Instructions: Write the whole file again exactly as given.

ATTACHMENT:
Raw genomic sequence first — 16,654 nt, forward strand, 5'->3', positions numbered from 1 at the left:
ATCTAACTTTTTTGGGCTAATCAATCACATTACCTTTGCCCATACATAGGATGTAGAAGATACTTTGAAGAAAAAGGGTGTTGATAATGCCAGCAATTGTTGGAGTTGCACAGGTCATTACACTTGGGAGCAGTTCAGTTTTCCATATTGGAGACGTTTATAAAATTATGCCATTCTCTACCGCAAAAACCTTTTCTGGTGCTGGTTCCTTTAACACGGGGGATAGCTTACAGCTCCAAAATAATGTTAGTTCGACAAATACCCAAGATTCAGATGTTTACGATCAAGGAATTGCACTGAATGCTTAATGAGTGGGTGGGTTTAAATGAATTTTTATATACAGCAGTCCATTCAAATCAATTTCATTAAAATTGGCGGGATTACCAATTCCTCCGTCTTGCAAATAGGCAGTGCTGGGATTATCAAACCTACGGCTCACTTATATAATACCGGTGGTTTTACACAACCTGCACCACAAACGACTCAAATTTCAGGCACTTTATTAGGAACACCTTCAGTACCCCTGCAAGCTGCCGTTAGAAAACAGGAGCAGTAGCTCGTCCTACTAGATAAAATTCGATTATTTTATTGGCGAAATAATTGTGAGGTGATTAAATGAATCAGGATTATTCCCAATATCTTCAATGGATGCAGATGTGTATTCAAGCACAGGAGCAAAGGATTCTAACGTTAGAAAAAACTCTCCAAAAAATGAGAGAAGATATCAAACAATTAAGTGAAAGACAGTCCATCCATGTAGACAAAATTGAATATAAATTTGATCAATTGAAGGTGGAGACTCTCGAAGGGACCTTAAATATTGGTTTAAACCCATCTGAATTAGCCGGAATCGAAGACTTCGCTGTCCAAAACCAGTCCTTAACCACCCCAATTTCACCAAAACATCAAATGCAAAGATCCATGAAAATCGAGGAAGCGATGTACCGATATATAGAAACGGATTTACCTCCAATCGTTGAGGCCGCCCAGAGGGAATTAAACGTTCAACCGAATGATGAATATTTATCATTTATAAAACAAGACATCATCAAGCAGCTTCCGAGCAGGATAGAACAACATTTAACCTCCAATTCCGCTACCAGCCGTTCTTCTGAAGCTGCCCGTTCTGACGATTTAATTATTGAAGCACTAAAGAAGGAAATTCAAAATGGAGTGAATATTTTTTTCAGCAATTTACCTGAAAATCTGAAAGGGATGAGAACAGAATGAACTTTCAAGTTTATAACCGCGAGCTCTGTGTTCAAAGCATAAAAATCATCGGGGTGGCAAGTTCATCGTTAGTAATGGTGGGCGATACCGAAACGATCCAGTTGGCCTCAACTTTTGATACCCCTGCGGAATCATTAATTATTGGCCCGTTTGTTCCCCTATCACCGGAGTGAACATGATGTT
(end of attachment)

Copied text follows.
Raw genomic sequence first — 16,654 nt, forward strand, 5'->3', positions numbered from 1 at the left:
ATCTAACTTTTTTGGGCTAATCAATCACATTACCTTTGCCCATACATAGGATGTAGAAGATACTTTGAAGAAAAAGGGTGTTGATAATGCCAGCAATTGTTGGAGTTGCACAGGTCATTACACTTGGGAGCAGTTCAGTTTTCCATATTGGAGACGTTTATAAAATTATGCCATTCTCTACCGCAAAAACCTTTTCTGGTGCTGGTTCCTTTAACACGGGGGATAGCTTACAGCTCCAAAATAATGTTAGTTCGACAAATACCCAAGATTCAGATGTTTACGATCAAGGAATTGCACTGAATGCTTAATGAGTGGGTGGGTTTAAATGAATTTTTATATACAGCAGTCCATTCAAATCAATTTCATTAAAATTGGCGGGATTACCAATTCCTCCGTCTTGCAAATAGGCAGTGCTGGGATTATCAAACCTACGGCTCACTTATATAATACCGGTGGTTTTACACAACCTGCACCACAAACGACTCAAATTTCAGGCACTTTATTAGGAACACCTTCAGTACCCCTGCAAGCTGCCGTTAGAAAACAGGAGCAGTAGCTCGTCCTACTAGATAAAATTCGATTATTTTATTGGCGAAATAATTGTGAGGTGATTAAATGAATCAGGATTATTCCCAATATCTTCAATGGATGCAGATGTGTATTCAAGCACAGGAGCAAAGGATTCTAACGTTAGAAAAAACTCTCCAAAAAATGAGAGAAGATATCAAACAATTAAGTGAAAGACAGTCCATCCATGTAGACAAAATTGAATATAAATTTGATCAATTGAAGGTGGAGACTCTCGAAGGGACCTTAAATATTGGTTTAAACCCATCTGAATTAGCCGGAATCGAAGACTTCGCTGTCCAAAACCAGTCCTTAACCACCCCAATTTCACCAAAACATCAAATGCAAAGATCCATGAAAATCGAGGAAGCGATGTACCGATATATAGAAACGGATTTACCTCCAATCGTTGAGGCCGCCCAGAGGGAATTAAACGTTCAACCGAATGATGAATATTTATCATTTATAAAACAAGACATCATCAAGCAGCTTCCGAGCAGGATAGAACAACATTTAACCTCCAATTCCGCTACCAGCCGTTCTTCTGAAGCTGCCCGTTCTGACGATTTAATTATTGAAGCACTAAAGAAGGAAATTCAAAATGGAGTGAATATTTTTTTCAGCAATTTACCTGAAAATCTGAAAGGGATGAGAACAGAATGAACTTTCAAGTTTATAACCGCGAGCTCTGTGTTCAAAGCATAAAAATCATCGGGGTGGCAAGTTCATCGTTAGTAATGGTGGGCGATACCGAAACGATCCAGTTGGCCTCAACTTTTGATACCCCTGCGGAATCATTAATTATTGGCCCGTTTGTTCCCCTATCACCGGAGTGAACATGATGTT